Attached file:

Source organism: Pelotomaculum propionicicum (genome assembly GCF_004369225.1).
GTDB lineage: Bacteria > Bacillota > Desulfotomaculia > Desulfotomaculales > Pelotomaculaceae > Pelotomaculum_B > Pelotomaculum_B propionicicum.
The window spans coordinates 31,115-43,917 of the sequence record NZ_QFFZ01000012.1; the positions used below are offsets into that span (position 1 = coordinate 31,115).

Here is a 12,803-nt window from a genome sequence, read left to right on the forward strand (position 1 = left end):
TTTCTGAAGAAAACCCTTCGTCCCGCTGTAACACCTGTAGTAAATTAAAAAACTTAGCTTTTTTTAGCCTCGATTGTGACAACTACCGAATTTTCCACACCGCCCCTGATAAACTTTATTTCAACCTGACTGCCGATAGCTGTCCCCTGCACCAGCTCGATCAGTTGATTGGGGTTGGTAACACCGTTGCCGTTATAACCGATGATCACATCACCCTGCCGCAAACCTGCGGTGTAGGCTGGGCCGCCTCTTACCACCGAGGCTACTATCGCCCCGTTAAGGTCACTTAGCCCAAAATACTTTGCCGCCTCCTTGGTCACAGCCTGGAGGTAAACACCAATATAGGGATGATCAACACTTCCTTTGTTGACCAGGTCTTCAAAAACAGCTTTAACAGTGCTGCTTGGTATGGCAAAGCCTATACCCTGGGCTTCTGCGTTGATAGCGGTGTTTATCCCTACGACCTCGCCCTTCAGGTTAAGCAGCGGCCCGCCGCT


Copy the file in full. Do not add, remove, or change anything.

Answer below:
Source organism: Pelotomaculum propionicicum (genome assembly GCF_004369225.1).
GTDB lineage: Bacteria > Bacillota > Desulfotomaculia > Desulfotomaculales > Pelotomaculaceae > Pelotomaculum_B > Pelotomaculum_B propionicicum.
The window spans coordinates 31,115-43,917 of the sequence record NZ_QFFZ01000012.1; the positions used below are offsets into that span (position 1 = coordinate 31,115).

Here is a 12,803-nt window from a genome sequence, read left to right on the forward strand (position 1 = left end):
TTTCTGAAGAAAACCCTTCGTCCCGCTGTAACACCTGTAGTAAATTAAAAAACTTAGCTTTTTTTAGCCTCGATTGTGACAACTACCGAATTTTCCACACCGCCCCTGATAAACTTTATTTCAACCTGACTGCCGATAGCTGTCCCCTGCACCAGCTCGATCAGTTGATTGGGGTTGGTAACACCGTTGCCGTTATAACCGATGATCACATCACCCTGCCGCAAACCTGCGGTGTAGGCTGGGCCGCCTCTTACCACCGAGGCTACTATCGCCCCGTTAAGGTCACTTAGCCCAAAATACTTTGCCGCCTCCTTGGTCACAGCCTGGAGGTAAACACCAATATAGGGATGATCAACACTTCCTTTGTTGACCAGGTCTTCAAAAACAGCTTTAACAGTGCTGCTTGGTATGGCAAAGCCTATACCCTGGGCTTCTGCGTTGATAGCGGTGTTTATCCCTACGACCTCGCCCTTCAGGTTAAGCAGCGGCCCGCCGCT